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2012 Topps ‘Mound Dominance’ Subset – Card #MD-14 – John Smoltz, Atlanta Braves

2012 Topps ‘Mound Dominance’ Subset – Card #MD-14  – John Smoltz, Atlanta Braves

I really like the ‘Mound Dominance’ subset that Topps included in their 2012 base set.  The cards are sharp, the graphics are solid, and I am a sucker for cards that pay homage to a historic baseball event.

The ‘Mound Dominance’ set recalls 15 amazing pitching performances in major league history.

This is card#14 – John Smoltz, Atlanta Braves


The Dominant Day – October 17, 1991.  In Game 7 of the NLCS, John Smoltz pitched his best postseason game of his career.  He threw a complete game shutout while striking out 8 batters and allowing just 6 hits.  Smoltz threw 123 pitches in the contest and was the leader of the Braves as they advanced to the 1991 World Series.

Progress – 14/15

Baseball Card Show Purchase #5 – A Nice Stack Of John Smoltz & Tom Glavine Rookie Cards

Baseball Card Show Purchase #5 – A Nice Stack Of John Smoltz & Tom Glavine Rookie Cards

Just like the Randy Johnson rookie cards that I showed off a few hours ago, these two studs fall into the same category – Guys that I cannot get enough of.  Especially when each cards costs just ten cents each.

In total, I scooped eight cards.  Here they are:

3 John Smoltz rookie cards:


5 Tom Glavine rookie cards:



A Thank You Note For Larry Wayne Jones, ‘Chipper’

A Thank You Note For Larry Wayne Jones, ‘Chipper’

The 19-season major league baseball career of Chipper Jones ended on Wednesday afternoon.  Yes, his Braves team has made the playoffs, but there is nothing that will or will not happen in the 2012 postseason that will change the effect Chipper has had on the game of baseball.

This is my ‘Thank You’ to Chipper.

  • Thank you for playing for just one team during your career
  • Thank you for driving in more runs than any other third baseman in the history of the game
  • Thank you for all 2,726 hits
  • Thank you for the 2008 batting title at 36 years of age
  • Thank you for playing through injury, time after time
  • Thank you for hitting .299 in 246 games against my Marlins
  • Thank you some pretty neat rookie baseball cards
  • Thank you for eight All-Star Game appearances
  • Thank you for finishing your career with a batting average over .300 (.303 to be exact)
  • Thank you for winning the 1995 NL MVP Award
  • Thank you for providing us with a legible autograph
  • Thank you for driving in 166 runs against my Marlins
  • Thank you for being one of the few #1 draft picks that pans out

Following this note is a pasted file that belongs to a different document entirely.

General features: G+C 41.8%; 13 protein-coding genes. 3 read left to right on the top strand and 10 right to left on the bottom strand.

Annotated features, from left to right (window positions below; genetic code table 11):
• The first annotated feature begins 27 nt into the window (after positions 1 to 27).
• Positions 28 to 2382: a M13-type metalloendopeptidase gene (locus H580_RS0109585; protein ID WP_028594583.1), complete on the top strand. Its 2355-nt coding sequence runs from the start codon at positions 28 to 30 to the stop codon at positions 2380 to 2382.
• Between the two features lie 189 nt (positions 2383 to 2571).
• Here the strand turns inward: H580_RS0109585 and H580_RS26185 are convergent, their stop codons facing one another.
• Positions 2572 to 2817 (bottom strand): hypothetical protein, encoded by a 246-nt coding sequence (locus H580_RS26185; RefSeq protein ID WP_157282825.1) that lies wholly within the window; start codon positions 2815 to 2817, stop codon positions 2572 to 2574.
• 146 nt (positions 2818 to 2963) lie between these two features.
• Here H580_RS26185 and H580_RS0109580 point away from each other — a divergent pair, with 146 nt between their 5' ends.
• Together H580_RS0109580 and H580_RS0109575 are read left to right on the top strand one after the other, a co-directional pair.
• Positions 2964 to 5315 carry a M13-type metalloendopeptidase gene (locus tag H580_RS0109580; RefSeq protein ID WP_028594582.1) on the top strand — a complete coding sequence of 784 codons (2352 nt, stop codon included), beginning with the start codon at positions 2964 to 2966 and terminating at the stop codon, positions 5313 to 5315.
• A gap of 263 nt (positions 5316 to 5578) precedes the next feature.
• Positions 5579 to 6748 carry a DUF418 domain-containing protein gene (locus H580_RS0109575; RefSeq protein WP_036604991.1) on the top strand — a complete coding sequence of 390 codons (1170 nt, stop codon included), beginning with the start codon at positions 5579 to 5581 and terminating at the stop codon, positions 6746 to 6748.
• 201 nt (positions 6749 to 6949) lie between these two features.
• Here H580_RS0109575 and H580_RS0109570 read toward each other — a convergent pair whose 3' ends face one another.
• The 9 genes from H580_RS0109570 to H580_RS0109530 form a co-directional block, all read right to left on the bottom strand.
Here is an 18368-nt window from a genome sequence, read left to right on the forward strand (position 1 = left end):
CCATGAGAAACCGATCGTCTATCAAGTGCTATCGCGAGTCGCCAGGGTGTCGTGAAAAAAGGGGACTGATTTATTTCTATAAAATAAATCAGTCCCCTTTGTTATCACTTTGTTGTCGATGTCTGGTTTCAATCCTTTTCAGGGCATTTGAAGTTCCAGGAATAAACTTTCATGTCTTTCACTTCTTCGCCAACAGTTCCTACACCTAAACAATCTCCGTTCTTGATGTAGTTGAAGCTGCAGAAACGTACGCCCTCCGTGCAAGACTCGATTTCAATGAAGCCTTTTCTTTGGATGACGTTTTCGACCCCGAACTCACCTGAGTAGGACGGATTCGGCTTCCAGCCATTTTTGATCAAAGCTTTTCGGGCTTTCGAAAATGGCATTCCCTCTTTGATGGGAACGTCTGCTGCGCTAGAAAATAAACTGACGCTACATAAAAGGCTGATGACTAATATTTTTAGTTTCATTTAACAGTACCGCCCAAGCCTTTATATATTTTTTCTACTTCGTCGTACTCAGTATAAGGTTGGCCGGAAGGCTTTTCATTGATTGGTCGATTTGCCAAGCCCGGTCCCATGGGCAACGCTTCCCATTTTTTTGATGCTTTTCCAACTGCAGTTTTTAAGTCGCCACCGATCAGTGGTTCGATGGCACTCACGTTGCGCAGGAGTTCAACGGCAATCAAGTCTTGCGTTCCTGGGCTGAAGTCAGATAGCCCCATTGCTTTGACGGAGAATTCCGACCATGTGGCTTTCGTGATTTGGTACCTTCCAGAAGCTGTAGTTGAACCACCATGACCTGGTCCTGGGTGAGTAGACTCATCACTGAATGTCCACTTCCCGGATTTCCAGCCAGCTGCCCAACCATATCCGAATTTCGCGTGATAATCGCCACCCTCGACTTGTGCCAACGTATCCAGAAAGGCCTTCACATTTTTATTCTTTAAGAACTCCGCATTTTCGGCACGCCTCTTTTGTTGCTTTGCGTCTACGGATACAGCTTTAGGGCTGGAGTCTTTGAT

• Thank you for wearing #10
  • Thank you for all 150 stolen bases
  • Thank you for belting 40 of your career home runs against my Marlins

Most of all, Thank you for playing the game hard in 2,499 contests.  It has been a pleasure to watch to you play (even while kicking my team’s butt).

Don’t be a stranger, Chipper.  I am thinking that we will all see you in Cooperstown in about six years.

Thank you, Sir.

A ‘MUST READ’ From ESPN.com – ‘The Many Feats Of Chipper Jones’

A ‘MUST READ’ From ESPN.com – ‘The Many Feats Of Chipper Jones’

From ESPN.com
Written by Jayson Stark

All of a sudden, it’s here. The End. The finish line. Not just of an unforgettable season, but of a unique and historic baseball career.

And now that he’s arrived, at last, at the final week of his surreal journey — at least the regular-season portion — Chipper Jones finds himself looking backward, looking forward, looking everywhere at once. It’s a crazy time. And a beautiful time.

He has accepted all the lovely parting gifts. He has gotten “a little misty” over the ovations he’s received, not just in ballparks where they’ve spent 18 years booing him but from the opposing players who play in those parks. He has clicked on the aerial photos of the giant No. 10 that has been carved in a sprawling Georgia corn field.

“My first-ever corn field,” he said with a chuckle.

A few more regular-season games await him. And an emotional farewell ceremony in Atlanta on Saturday. And then his final October, when Chipper Jones gets to write the last scene of one of baseball’s most remarkable scripts of modern times.

And then?

[+] EnlargeChipper Jones

Daniel Shirey/US PRESSWIREOne last postseason for Chipper Jones. One last chance at that elusive second World Series ring.

Then comes peace. And serenity. And satisfaction. And, maybe most of all, a much-needed giant gulp of oxygen, after the most exhausting season of his life.

“I can’t wait, to be honest with you,” he said, leaning back in his chair in an otherwise-empty clubhouse. “I view the next couple of weeks to a month as a win-win for me, because when it’s finally over, if you feel a big gust of wind come across you, it’s probably me and the sigh of relief that I’m letting out.”

But that’s not all The End will bring, you know. What The End also brings, always, is the opportunity for the rest of us to experience That Moment — the moment of reflection when it all hits you, when you realize what it is you’ve been watching all these years as the great Chipper Jones has gone about his inimitable business.


Maybe That Moment hasn’t set in for you quite yet. But that’s why we’re here. Somebody has to put this man’s incredible career in perspective. It might as well be us.

So that’s what we’ve set out to do — to sum up where the only “Chipper” in baseball history fits in the annals of the greatest third basemen, greatest switch-hitters, greatest No. 1 picks and greatest winners who ever played. That’s all.

To do that, we’ve enlisted the help of his teammates, his manager, his general manager, his overpowering numbers and, of course, Chipper himself. So ready? Here it comes — the true meaning of the very special life and times of Chipper Jones:

Feat No. 1 — .300 from both sides of the plate

The numbers: Jones hitting left-handed: .304/.405/.542. Hitting right-handed: .305/.391/.499.

What it means:  There have been 106 switch-hitters in history who came to the plate at least 5,000 times. Only two of them hit .300 or better from both sides. One was Frankie Frisch, whose career ended 75 years ago. The other: Chipper Jones.